/ahr den"/; Fr. /annrdd den"/, n.
1. Forest of, a wooded plateau region in W Europe, in NE France, SE Belgium, and Luxembourg: World War I battle 1914; World War II battle 1944-45.
2. a department in NE France. 309,306; 2028 sq. mi. (5255 sq. km). Cap.: Mézières.

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or Forest of Ardennes

Wooded plateau region, northwestern Europe.

It covers over 3,860 sq mi (10,000 sq km) and includes parts of Belgium, Luxembourg, and the Meuse River valley of France; its average height is about 1,600 ft (488 m). Though half of it is covered with forests, the soil is generally unfertile and supports only heath. It is located in the middle of the heavily populated triangle of Paris, Brussels, and Cologne. During World Wars I and II, the area was the scene of severe fighting in 1914, 1918, and 1944 (see Battle of the Bulge).

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also spelled  Ardenne 
 wooded plateau covering part of the ancient Forest of Ardennes, occupying most of the Belgian provinces of Luxembourg, Namur, and Liège; part of the Grand Duchy of Luxembourg; and the French département of Ardennes. It is an old plateau comprising the western extension of the Middle Rhine Highlands, stretching in a northeast-southwest direction and covering more than 3,860 sq mi (10,000 sq km). Its geological history is complex; as a result of intense folding, faulting, uplifts, and denudations, some older strata of rock have been thrust over younger strata.

      The name Ardennes used in a strict sense refers to the southern half of the area, where the elevations range from 1,150 to 1,640 ft [350 to 500 m], though the high point at Botrange, south of Liège, is 2,277 ft. This part consists of sandstone, quartzite, and some slate and limestone. Its rounded summits are separated by shallow depressions containing peat bogs, from which rise many rivers that cut narrow and sinuous valleys. These High Ardennes form the watershed between rivers flowing north and west to the Meuse River and south and east to the Moselle River. Heavy precipitation, combined with low clouds, fog, and frost, make the uplands distinctly bleak. Although one-half of the area is covered by forest, the thin, acid, and waterlogged soil is generally infertile, supporting only heath.

      The northern part is much lower, between 655 and 985 ft. Most of the small farmland is under permanent grass for pasture, but there is some cultivation of oats, rye, potatoes, and clover in the valleys. Cattle are raised mainly for dairy production, pigs for the ham that has long been a local specialty of the Ardennes, and sheep for a small wool industry. Cattle hides are processed with the abundant local supplies of tannin from the oak trees. Stone quarrying is widespread, but mining and manufacturing are limited.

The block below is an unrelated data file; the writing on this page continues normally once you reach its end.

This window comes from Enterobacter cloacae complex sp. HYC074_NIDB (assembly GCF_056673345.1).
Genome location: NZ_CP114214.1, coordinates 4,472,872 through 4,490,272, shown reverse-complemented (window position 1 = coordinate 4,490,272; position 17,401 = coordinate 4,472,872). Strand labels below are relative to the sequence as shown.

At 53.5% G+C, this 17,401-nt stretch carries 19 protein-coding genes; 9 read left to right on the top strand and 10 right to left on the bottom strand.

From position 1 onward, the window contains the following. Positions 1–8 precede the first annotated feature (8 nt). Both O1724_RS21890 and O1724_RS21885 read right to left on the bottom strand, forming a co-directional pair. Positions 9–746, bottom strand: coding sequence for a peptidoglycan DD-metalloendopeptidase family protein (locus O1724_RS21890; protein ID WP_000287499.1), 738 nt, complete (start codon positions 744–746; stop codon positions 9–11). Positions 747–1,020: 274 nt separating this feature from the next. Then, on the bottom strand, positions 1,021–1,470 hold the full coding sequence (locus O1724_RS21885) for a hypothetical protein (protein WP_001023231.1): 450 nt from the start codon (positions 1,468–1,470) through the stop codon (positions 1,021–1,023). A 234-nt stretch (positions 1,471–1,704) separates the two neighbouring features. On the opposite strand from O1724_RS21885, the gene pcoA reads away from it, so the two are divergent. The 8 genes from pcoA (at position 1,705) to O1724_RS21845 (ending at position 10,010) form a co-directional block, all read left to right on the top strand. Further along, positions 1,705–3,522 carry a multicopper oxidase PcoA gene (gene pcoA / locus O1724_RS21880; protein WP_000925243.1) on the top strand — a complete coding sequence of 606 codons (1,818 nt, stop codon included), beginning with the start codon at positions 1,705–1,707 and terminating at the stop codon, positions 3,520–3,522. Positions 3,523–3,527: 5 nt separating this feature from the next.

Despite a certain raw inhospitality of the area, its economy increasingly depends upon the development of tourism. The Ardennes has one of the lowest population densities of Europe, but it is located in the middle of the heavily populated triangle of Paris-Brussels-Cologne. Mineral springs at Spa, Belg. (whence the English word spa), have made it a favourite health resort since the 16th century. The lonely forests offer respites for central Europeans from the pressures of the surrounding urbanization.

      During World Wars I (World War I) and II, the Ardennes became a battleground, the scene of bitter fighting in 1914, 1918, and 1944 (Battle of the Bulge (Bulge, Battle of the); q.v.).

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Universalium. 2010.

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Look at other dictionaries:

  • Ardennes — (08) Region …   Deutsch Wikipedia

  • ARDENNES — Les Ardennes (ou l’Ardenne) se délimitent relativement facilement par des caractères originaux, notamment le relief (c’est un plateau élevé) et la forêt. Elles forment un triangle dont l’une des pointes se situe, à l’ouest, entre Maubeuge et… …   Encyclopédie Universelle

  • Ardennes — n. 1. a wooded plateau in the Champagne Ardenne region of France; the site of intense fighting in World Wars I and II. [WordNet 1.5] …   The Collaborative International Dictionary of English

  • Ardennes — (spr. dénn; Ardennen), franz. Dep., 5253 qkm, (1906) 317.505 E.; Hauptstadt Mézières …   Kleines Konversations-Lexikon

  • Ardennes —   [ar dɛn],    1) französischer Name der Ardennen.    2) Département in Nordfrankreich, in der Region Champagne Ardenne, 5 229 km2, 290 000 Einwohner; Verwaltungssitz ist Charleville Mézières.   …   Universal-Lexikon

  • Ardennes — [är den′] wooded plateau in NE France, S Belgium, and Luxembourg: scene of heavy fighting in WWI and, esp., at the “Battle of the Bulge” (Dec., 1944 Jan., 1945) in WWII …   English World dictionary

  • Ardennes — For the political subdivision of France, see Ardennes (department). For the Ardennes horse, see Ardennes (horse). The Ardennes (pronEng|ɑrˈdɛn; Dutch: Ardennen ) is a region of extensive forests, rolling hills and old mountains formed on the… …   Wikipedia

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  • Ardennes — noun a wooded plateau in the Champagne Ardenne region of France; the site of intense fighting in World War I and World War II • Members of this Region: ↑Battle of the Ardennes Bulge, ↑Battle of the Bulge, ↑Ardennes counteroffensive • Instance… …   Useful english dictionary

  • Ardennes — Ar|dennes the Ardennes an area of southeast Belgium, North Luxembourg, and northern France, where several important battles happened during World War I and World War II …   Dictionary of contemporary English

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